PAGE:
Our last few Child(ish) Reads have been centered on mindfulness and the neuroscience of child development. So when Hunt, Gather, Parent popped up on my forthcoming parenting books alert, I was excited to dive in.
Hunt, Gather, Parent: What Ancient Cultures Can Teach Us About the Lost Art of Raising Happy, Helpful Little Humans
by Michaeleen Doucleff
I was able to borrow the audiobook from the library and listened for three straight hours, uninterrupted, on a flight earlier this spring. I was buzzing, taking notes on my phone with all the quotes and points I wanted to share for this post.
Since April was National #OTMonth, I wanted to switch gears from our usual parenting library. So for this edition of Child(ish) Reads, I bring you “Patti reads an OT book”.
I asked Mary for a few title recommendations on occupational therapy concepts that could help the everyday parent understand child development, and I landed on:
Growing an In-Sync Child: Simple, Fun Activities to Help Every Child Develop, Learn, and Grow
by Carol Kranowitz and Joye Newman
I picked this book because The 5 Love Languages have solidly made their way into popular culture. And while you can’t really find out your child’s Myers-Briggs type or Enneagram until much much later, their primary love language does start showing signs early on.
As a parent, I will do anything to understand my kids better. And with most parenting books, I take them with a grain of salt and I can generally pick out an odd pearl or two of wisdom to pass along for my review. For this book, the pearls came from the first 6 chapters, discussing the love languages themselves. Unfortunately, this back half of this book was a bit of a letdown. I rarely say this, but you’re probably fine just reading this review instead of reading the entire book.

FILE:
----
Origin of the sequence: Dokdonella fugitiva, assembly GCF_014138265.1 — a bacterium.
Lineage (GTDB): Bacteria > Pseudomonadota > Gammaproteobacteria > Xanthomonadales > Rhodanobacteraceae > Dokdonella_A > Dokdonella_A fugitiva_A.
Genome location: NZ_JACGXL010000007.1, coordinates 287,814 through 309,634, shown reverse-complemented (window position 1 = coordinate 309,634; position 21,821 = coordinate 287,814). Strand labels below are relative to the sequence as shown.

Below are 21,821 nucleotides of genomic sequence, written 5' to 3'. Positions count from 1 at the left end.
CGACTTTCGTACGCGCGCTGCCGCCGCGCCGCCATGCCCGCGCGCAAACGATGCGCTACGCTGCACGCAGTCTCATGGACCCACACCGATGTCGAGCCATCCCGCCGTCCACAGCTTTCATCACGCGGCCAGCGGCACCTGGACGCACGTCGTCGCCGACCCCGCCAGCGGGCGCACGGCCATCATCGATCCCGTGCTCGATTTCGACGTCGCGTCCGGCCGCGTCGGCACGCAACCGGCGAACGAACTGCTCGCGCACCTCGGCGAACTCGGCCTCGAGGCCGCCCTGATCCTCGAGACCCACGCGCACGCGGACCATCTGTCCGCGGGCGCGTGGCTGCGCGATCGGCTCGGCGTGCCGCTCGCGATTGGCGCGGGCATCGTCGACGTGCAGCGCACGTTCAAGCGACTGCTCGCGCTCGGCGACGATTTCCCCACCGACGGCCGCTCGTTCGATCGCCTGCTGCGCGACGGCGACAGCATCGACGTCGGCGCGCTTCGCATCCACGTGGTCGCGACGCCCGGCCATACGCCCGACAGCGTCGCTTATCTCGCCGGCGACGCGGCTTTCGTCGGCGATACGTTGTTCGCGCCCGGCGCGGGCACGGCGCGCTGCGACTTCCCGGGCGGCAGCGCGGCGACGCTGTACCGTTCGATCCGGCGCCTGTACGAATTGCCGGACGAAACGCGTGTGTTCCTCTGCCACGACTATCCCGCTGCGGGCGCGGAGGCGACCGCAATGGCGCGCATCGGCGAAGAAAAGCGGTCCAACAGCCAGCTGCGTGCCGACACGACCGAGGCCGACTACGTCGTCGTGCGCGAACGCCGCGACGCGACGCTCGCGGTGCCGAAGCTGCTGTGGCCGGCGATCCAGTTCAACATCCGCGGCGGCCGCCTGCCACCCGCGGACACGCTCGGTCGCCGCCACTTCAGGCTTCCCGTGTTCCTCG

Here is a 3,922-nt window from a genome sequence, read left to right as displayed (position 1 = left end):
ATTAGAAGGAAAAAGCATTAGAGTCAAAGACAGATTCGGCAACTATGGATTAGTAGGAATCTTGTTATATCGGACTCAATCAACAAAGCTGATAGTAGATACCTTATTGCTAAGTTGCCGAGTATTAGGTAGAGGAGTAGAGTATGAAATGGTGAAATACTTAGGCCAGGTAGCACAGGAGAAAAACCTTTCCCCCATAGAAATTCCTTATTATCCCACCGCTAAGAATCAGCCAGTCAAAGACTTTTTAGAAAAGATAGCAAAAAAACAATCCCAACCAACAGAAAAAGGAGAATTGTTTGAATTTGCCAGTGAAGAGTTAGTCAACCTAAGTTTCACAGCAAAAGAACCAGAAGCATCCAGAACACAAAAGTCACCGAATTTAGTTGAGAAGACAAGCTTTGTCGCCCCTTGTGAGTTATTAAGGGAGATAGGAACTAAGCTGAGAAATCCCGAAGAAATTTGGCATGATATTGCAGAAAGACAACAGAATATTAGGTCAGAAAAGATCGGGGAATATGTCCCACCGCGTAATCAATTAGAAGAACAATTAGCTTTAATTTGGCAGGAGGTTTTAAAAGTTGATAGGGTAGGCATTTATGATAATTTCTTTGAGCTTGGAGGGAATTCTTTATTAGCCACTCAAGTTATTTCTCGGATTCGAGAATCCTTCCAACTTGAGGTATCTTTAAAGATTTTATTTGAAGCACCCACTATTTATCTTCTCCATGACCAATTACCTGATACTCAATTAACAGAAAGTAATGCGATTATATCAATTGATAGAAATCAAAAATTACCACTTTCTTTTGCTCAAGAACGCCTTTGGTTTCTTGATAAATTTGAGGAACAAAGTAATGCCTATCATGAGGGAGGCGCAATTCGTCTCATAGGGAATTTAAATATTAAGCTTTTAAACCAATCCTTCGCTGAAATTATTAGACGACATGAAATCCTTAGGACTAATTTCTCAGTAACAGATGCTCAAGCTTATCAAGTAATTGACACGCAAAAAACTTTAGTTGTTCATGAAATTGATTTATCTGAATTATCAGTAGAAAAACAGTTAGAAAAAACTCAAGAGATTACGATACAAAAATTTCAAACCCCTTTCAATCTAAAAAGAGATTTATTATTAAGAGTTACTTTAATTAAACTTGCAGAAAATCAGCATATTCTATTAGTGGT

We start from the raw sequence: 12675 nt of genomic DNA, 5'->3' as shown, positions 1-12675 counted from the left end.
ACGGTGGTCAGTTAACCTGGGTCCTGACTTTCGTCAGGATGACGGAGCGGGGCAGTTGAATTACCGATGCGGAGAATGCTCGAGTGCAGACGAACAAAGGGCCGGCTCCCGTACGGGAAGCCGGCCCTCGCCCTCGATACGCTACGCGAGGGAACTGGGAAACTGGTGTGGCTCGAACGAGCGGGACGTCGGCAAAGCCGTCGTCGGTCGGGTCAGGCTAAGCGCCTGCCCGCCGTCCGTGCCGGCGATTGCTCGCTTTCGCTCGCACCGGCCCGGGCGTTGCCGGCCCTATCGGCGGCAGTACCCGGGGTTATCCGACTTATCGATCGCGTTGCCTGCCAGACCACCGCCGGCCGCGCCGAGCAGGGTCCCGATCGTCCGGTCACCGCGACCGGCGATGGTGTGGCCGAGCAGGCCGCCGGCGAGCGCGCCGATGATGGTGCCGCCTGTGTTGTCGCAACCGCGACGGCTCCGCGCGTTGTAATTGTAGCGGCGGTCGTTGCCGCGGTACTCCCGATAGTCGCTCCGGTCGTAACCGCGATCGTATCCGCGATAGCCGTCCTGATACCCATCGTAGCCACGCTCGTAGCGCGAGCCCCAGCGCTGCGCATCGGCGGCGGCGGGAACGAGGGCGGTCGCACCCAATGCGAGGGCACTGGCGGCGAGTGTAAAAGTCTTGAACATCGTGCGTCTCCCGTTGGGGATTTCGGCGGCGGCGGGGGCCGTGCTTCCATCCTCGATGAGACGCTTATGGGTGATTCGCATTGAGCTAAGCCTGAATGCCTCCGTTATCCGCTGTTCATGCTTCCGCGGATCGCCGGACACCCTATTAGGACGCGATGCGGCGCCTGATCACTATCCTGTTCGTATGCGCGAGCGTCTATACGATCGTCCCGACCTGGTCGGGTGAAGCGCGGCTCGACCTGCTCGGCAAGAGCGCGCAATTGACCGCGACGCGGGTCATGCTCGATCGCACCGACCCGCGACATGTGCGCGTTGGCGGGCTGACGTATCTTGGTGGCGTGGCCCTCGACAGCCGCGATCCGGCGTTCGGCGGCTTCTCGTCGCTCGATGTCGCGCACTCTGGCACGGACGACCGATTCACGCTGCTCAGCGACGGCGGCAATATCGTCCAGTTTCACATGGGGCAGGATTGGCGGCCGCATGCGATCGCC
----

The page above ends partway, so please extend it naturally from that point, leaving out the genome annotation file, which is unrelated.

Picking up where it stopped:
While The Whole-Brain Child is definitely an awesome approach to child-rearing, the neurobiology can be a bit of a bear to get through. For No-Drama Discipline, the authors zero in on disciplining with the Whole-Brain approach and the result seems to be much more practical (or at least as practical as neurodevelopment can be).
No-Drama Discipline: The Whole-Brain Way to Calm the Chaos and Nurture Your Child’s Developing Mind
by Daniel J. Siegel and Tina Payne Bryson
We hope you guys have gotten some useful insight and strategies as we worked our way through The Whole-Brain Approach. The original book, The Whole-Brain Child, was published in 2011 and has been translated into dozens of languages.
Since then, authors Dan Siegel and Tina Payne Bryson have written several books on implementing Whole-Brain principles, as well as new neuroscience-based research on child development and parenting.
Here is a list of other titles you can pick up: